Background: Congenital cytomegalovirus (CMV) is an important cause of sensorineural hearing loss. Ganciclovir treatment in the neonatal period may prevent hearing deterioration in infants with central nervous system (CNS) involvement. However, there are hardly any data regarding antiviral treatment begun beyond the neonatal period.
Objectives: To describe the hearing outcome of infants with congenital CMV infection and CNS involvement treated beyond the neonatal period. To assess the tolerability and toxicity of prolonged valganciclovir treatment in these patients.
Study design: Retrospective case series of infants with congenital CMV infection and CNS involvement who started antiviral treatment beyond the neonatal period in Spain between 2008 and 2010. Hearing was tested by brainstem-evoked response at the time of diagnosis, 6 and 12 months after the beginning of treatment.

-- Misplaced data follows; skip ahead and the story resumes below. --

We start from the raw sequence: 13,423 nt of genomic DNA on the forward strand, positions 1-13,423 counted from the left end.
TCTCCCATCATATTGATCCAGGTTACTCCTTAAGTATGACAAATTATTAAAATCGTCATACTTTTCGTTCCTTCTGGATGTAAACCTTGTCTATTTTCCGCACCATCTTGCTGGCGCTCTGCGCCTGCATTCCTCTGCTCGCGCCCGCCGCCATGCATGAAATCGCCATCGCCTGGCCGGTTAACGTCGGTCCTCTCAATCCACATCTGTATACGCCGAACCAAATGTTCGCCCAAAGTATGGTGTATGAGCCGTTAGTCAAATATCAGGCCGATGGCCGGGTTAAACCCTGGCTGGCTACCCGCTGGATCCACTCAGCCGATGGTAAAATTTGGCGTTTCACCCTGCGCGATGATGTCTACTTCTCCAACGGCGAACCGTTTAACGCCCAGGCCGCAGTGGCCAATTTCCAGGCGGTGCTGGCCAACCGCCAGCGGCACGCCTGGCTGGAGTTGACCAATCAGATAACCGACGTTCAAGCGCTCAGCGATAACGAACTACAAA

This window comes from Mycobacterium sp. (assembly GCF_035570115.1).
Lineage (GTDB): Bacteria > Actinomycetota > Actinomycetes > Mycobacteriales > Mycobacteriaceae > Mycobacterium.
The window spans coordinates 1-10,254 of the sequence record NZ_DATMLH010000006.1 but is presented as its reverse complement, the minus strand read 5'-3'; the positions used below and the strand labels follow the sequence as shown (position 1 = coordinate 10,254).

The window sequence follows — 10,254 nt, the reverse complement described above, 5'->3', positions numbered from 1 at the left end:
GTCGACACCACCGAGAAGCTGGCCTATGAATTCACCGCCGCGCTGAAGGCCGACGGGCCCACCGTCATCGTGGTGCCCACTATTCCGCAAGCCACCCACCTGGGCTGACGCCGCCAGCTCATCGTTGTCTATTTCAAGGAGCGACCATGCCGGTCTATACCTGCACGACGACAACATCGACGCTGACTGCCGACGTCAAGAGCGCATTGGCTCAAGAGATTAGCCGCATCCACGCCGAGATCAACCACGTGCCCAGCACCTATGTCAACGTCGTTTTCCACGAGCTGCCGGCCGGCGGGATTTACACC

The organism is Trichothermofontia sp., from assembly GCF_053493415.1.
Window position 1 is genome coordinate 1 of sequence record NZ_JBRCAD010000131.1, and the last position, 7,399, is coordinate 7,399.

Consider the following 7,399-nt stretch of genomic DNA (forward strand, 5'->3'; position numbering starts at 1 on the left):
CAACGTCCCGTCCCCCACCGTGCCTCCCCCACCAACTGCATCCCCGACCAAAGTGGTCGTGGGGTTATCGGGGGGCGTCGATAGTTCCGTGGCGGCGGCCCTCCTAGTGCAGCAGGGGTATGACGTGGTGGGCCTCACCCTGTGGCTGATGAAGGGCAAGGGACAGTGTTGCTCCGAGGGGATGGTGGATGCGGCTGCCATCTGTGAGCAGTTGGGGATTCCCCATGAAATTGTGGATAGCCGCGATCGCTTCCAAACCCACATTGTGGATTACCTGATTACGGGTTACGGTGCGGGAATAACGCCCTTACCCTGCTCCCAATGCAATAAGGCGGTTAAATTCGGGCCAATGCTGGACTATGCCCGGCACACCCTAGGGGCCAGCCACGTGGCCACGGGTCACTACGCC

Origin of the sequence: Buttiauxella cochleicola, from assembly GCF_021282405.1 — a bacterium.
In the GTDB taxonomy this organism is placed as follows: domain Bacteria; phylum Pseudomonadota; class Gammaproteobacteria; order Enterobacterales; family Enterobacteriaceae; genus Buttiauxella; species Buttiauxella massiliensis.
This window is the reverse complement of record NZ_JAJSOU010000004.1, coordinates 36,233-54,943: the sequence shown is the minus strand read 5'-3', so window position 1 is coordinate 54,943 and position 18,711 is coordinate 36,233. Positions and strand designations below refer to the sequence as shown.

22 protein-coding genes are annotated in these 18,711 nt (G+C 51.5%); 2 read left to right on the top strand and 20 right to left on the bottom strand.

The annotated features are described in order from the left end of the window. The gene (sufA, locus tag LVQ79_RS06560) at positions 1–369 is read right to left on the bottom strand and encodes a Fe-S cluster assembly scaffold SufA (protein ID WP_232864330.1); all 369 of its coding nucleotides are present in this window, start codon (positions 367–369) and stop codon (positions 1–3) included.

Results: Thirteen cases were included. All received oral valganciclovir, and 4 also intravenous ganciclovir. Median valganciclovir treatment duration was 6 months and it was well tolerated. Six patients developed neutropenia, none requiring granulocyte colony-stimulating factor. Eleven children (85%) had hearing defects at baseline, compared to 50% at 12 months. By ears, 18 ears showed hearing loss at baseline (7 mild, 3 moderate, 8 severe). At 12 months, 9 remained stable, 7 had improved and none had worsened. In 8 normal ears at baseline, no deterioration was found at 12 months.
Conclusions: Valganciclovir treatment is well tolerated. It may improve or preserve the auditory function of congenitally cytomegalovirus-infected patients treated beyond the neonatal period for at least one year after the beginning of antiviral treatment.
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